I was shocked; as it has been so, so long. The last time I was there, was right before she died at 56 years old, from pancreatic cancer. I just cannot get over how my mind recalled those memories, so accurately. It was as if I had been there only yesterday.

 I knew that I would have to return the next day to take photos, but right now we had to find our hotel.

Ironically, our GPS picked up our location, and we realized that we were only a short five miles from our destination. Gratefully, we did not have to backtrack and get on the highway and navigate all of those busy roads. I silently thanked my Mom for diverting our route, joining me on this journey, and leading us safely to our destination.

After checking in and getting situated, I signed onto the internet and checked my mail; there was an email with a contract that I needed to electronically sign. As I proceeded to the bottom of the contract, I hit the "sign electronically" button, and before I could even touch the keyboard, to sign my name, "Ann Marie Bielik" popped onto the signature line; for those of you that do not know, that is my mother's name! Needless to say, I was astounded; I showed it to Joe and he just shook his head, with a bewildered look.

We have no "logical" explanation why her name appeared on that signature line; I had not spoken her name out loud, she had never used my iPad, and I had never written her full name on my pad either.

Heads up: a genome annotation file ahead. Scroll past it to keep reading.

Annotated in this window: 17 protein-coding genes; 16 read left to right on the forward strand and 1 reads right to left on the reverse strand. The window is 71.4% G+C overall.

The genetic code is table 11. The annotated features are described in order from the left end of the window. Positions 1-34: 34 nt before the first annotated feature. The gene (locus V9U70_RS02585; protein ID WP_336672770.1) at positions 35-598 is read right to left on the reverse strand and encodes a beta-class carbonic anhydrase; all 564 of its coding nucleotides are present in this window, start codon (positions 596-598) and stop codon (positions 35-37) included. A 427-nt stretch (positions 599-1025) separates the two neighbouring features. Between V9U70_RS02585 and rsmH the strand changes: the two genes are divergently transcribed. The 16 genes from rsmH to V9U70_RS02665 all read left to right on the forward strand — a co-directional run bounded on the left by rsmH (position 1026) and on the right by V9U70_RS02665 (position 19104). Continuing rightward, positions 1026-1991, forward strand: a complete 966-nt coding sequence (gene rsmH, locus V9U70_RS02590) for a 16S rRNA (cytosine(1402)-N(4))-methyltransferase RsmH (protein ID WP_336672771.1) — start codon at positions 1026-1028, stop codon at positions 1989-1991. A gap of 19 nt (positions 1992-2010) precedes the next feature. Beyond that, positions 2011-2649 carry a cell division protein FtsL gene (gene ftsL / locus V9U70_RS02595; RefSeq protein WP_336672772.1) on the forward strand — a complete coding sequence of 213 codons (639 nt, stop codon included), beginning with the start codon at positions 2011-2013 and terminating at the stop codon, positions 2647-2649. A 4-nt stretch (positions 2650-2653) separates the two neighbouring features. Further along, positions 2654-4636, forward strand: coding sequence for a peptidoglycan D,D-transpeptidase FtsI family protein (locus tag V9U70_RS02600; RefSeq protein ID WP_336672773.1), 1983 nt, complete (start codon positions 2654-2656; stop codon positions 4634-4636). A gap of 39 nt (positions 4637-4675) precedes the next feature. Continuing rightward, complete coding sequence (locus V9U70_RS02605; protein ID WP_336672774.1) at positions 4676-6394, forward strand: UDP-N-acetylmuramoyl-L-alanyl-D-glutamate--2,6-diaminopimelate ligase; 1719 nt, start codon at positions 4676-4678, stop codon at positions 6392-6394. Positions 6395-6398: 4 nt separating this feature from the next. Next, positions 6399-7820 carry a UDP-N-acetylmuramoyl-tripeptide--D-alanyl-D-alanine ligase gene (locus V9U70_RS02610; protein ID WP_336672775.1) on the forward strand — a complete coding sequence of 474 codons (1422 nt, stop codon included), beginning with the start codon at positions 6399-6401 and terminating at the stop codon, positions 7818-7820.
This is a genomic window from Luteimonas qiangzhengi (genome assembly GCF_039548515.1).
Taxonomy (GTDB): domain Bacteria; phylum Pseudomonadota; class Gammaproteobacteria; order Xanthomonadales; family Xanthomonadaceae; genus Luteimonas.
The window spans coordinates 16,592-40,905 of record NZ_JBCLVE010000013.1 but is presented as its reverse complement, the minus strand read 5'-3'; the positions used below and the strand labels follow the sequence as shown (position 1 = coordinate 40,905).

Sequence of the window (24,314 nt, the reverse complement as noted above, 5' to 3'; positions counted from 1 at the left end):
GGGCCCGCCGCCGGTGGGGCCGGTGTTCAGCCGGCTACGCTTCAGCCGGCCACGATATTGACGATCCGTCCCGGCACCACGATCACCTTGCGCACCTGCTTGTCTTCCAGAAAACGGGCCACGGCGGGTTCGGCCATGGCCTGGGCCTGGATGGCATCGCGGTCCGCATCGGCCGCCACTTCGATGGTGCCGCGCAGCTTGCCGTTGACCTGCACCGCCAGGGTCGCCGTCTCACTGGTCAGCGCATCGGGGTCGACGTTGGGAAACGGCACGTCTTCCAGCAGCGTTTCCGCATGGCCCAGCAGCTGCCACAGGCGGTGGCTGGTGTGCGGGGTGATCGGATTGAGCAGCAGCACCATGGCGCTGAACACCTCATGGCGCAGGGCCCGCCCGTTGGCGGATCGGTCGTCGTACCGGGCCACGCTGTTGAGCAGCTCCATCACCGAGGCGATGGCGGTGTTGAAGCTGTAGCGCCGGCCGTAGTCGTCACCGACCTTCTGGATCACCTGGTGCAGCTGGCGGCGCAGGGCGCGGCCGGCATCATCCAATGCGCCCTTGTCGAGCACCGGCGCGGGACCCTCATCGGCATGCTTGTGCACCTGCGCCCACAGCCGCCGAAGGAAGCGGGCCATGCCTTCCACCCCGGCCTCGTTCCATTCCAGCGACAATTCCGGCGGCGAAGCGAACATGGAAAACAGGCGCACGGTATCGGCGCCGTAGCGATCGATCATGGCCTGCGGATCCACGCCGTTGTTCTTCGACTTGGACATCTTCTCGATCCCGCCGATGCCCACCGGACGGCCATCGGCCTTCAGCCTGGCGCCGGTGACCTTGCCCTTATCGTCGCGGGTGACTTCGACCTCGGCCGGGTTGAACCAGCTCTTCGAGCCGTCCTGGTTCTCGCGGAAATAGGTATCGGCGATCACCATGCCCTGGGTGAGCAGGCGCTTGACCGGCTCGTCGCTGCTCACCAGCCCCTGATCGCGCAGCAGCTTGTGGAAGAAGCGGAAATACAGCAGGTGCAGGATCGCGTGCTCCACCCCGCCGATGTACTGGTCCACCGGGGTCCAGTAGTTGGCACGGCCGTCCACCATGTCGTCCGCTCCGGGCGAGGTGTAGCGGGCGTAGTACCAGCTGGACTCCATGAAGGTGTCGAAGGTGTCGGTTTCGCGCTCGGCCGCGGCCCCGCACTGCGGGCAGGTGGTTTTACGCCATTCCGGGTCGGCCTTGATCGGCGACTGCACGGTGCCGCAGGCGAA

We just truly believe that it was her way of letting us know that she was with us on this trip; and that she was very happy that we were there.

Stranger things have happened, right?

FaceBook: CML: A Place for Hope and Humor

#chronicillness  #bebrave  #chronicmylogenousleukemia  #Bosulif  #leukemia  #lovemylife  #cml #travellingwithcancer

Monday, October 22, 2018

Drive to Scranton!

After a good night's sleep, a lovely breakfast and a brief visit with my aunt and uncle, we got into the turkey pecked car, and headed to Pennsylvania. I was born in Scranton, although I did not live there very long, however, I do still have another aunt and cousins in the area that I have not seen in a long, long time. I am anxious to reconnect with them and to give them all a great big hug!

The drive to Scranton was full of sights that we do not normally see; lots of hills, trees, old farmhouses and barns. We were also enjoying a bit of fall foliage, although most of the trees were still green. Luckily, it was an overcast day, so there was no sun on our face, and very little traffic.

My uncle suggested a great place for dinner on our way, so we stopped in Port Jervis, at The Grill, and had a nice, relaxing dinner. Since I was already tired, and a bit wore out, I ordered comfort food; a Thanksgiving Panini. It was SO good and hit the spot! If you are ever in the Port Jervis area, I highly recommend it.

Once we were back on the road, it wasn't long before we were crawling. Apparently, there had been an accident on the road, while we were eating dinner. I felt fortunate to have been behind it, as opposed to in it. 

Eventually, we made our way to the Econolodge, in Clarks Summit. Now, keep in mind that I am saving pennies so that we will be able to go to Europe in March, and stay a bit longer than we did last time! 

I booked this trip six months ago, through Choice Hotels; something sort of like, but in my opinion, much better prices. Of course, since I was pinching pennies, I went for the pay now, no refund price which was shockingly low; like $154 for three nights, including all taxes and fees.

The guy that checked me in was like, "WOW! You got a great price!" I replied, "I know!" Lol